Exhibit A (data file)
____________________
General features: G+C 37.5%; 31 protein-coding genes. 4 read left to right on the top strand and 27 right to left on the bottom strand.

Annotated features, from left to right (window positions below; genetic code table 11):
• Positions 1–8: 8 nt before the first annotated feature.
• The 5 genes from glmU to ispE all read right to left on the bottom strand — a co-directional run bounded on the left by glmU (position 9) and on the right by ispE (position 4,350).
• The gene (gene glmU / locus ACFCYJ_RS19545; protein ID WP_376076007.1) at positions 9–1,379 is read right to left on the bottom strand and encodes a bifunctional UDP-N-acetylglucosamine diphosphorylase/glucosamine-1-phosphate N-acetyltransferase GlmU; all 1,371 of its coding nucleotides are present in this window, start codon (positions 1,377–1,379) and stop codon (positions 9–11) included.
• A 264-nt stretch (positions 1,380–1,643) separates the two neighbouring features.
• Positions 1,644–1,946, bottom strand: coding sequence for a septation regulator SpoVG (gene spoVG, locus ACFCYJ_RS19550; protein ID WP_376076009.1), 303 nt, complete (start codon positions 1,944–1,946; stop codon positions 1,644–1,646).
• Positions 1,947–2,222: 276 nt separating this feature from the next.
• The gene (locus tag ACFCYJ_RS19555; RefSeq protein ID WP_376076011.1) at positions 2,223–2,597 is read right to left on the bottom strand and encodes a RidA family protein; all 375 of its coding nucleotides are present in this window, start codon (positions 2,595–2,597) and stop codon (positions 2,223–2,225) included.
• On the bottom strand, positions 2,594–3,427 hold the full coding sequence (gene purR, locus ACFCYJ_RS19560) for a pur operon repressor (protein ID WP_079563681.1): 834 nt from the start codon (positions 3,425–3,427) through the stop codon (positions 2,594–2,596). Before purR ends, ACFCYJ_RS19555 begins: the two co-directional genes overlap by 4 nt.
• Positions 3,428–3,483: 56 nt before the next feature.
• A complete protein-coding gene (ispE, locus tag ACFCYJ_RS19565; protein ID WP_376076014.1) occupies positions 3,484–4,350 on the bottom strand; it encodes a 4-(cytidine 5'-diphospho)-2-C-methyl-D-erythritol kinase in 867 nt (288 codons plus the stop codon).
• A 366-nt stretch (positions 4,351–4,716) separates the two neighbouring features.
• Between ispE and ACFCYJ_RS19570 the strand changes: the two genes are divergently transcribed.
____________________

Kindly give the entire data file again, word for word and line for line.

General features: G+C 37.5%; 31 protein-coding genes. 4 read left to right on the top strand and 27 right to left on the bottom strand.

Annotated features, from left to right (window positions below; genetic code table 11):
• Positions 1–8: 8 nt before the first annotated feature.
• The 5 genes from glmU to ispE all read right to left on the bottom strand — a co-directional run bounded on the left by glmU (position 9) and on the right by ispE (position 4,350).
• The gene (gene glmU / locus ACFCYJ_RS19545; protein ID WP_376076007.1) at positions 9–1,379 is read right to left on the bottom strand and encodes a bifunctional UDP-N-acetylglucosamine diphosphorylase/glucosamine-1-phosphate N-acetyltransferase GlmU; all 1,371 of its coding nucleotides are present in this window, start codon (positions 1,377–1,379) and stop codon (positions 9–11) included.
• A 264-nt stretch (positions 1,380–1,643) separates the two neighbouring features.
• Positions 1,644–1,946, bottom strand: coding sequence for a septation regulator SpoVG (gene spoVG, locus ACFCYJ_RS19550; protein ID WP_376076009.1), 303 nt, complete (start codon positions 1,944–1,946; stop codon positions 1,644–1,646).
• Positions 1,947–2,222: 276 nt separating this feature from the next.
• The gene (locus tag ACFCYJ_RS19555; RefSeq protein ID WP_376076011.1) at positions 2,223–2,597 is read right to left on the bottom strand and encodes a RidA family protein; all 375 of its coding nucleotides are present in this window, start codon (positions 2,595–2,597) and stop codon (positions 2,223–2,225) included.
• On the bottom strand, positions 2,594–3,427 hold the full coding sequence (gene purR, locus ACFCYJ_RS19560) for a pur operon repressor (protein ID WP_079563681.1): 834 nt from the start codon (positions 3,425–3,427) through the stop codon (positions 2,594–2,596). Before purR ends, ACFCYJ_RS19555 begins: the two co-directional genes overlap by 4 nt.
• Positions 3,428–3,483: 56 nt before the next feature.
• A complete protein-coding gene (ispE, locus tag ACFCYJ_RS19565; protein ID WP_376076014.1) occupies positions 3,484–4,350 on the bottom strand; it encodes a 4-(cytidine 5'-diphospho)-2-C-methyl-D-erythritol kinase in 867 nt (288 codons plus the stop codon).
• A 366-nt stretch (positions 4,351–4,716) separates the two neighbouring features.
• Between ispE and ACFCYJ_RS19570 the strand changes: the two genes are divergently transcribed.